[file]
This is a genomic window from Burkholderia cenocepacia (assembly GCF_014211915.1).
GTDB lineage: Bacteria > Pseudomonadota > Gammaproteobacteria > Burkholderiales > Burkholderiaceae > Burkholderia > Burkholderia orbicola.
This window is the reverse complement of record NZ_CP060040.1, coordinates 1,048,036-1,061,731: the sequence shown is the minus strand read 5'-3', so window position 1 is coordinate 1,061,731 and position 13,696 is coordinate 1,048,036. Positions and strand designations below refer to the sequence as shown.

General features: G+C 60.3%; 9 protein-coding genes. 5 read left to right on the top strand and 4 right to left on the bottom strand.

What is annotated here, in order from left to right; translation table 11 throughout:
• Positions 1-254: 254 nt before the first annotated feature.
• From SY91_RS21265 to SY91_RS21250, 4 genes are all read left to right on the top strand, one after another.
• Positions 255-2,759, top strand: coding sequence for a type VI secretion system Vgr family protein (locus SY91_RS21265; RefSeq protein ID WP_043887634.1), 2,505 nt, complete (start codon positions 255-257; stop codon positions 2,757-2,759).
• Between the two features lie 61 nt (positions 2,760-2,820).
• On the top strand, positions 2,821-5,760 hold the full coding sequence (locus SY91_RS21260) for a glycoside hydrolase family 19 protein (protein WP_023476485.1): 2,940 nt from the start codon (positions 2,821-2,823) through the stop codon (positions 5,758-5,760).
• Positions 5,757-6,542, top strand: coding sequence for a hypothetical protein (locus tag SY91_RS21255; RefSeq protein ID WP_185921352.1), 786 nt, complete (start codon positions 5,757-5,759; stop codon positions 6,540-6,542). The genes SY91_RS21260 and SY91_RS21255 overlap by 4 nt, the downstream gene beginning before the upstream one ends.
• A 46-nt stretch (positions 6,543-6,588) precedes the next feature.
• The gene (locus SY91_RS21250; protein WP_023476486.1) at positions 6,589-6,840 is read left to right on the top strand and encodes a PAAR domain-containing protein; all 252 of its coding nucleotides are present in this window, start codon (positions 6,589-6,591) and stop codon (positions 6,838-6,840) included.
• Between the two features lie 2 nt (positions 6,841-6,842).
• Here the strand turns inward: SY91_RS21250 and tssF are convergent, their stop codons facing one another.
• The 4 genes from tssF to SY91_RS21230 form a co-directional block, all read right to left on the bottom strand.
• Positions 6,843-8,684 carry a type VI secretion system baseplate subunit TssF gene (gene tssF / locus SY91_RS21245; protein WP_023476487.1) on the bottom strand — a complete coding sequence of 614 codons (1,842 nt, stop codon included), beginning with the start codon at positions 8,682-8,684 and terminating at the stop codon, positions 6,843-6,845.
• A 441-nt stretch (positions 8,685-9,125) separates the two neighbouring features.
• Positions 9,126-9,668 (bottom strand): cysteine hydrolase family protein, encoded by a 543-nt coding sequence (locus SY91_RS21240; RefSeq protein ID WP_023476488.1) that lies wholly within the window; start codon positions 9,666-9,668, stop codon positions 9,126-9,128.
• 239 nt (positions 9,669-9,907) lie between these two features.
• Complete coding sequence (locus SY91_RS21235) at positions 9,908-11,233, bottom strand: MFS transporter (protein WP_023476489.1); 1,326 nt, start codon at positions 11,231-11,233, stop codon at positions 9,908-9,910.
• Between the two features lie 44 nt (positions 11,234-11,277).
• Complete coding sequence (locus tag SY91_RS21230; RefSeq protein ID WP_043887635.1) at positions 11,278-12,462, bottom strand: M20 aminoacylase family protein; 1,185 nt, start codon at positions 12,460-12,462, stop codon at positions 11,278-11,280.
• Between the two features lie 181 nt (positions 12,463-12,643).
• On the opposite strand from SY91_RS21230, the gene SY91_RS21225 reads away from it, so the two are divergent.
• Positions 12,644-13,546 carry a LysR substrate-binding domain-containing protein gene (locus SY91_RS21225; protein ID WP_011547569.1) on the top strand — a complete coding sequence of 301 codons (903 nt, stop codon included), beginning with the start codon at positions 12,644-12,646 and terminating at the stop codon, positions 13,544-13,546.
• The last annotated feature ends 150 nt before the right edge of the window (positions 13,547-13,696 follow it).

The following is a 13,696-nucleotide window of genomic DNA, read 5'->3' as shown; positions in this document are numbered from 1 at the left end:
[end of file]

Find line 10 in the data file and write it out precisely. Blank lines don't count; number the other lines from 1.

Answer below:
• On the top strand, positions 2,821-5,760 hold the full coding sequence (locus SY91_RS21260) for a glycoside hydrolase family 19 protein (protein WP_023476485.1): 2,940 nt from the start codon (positions 2,821-2,823) through the stop codon (positions 5,758-5,760).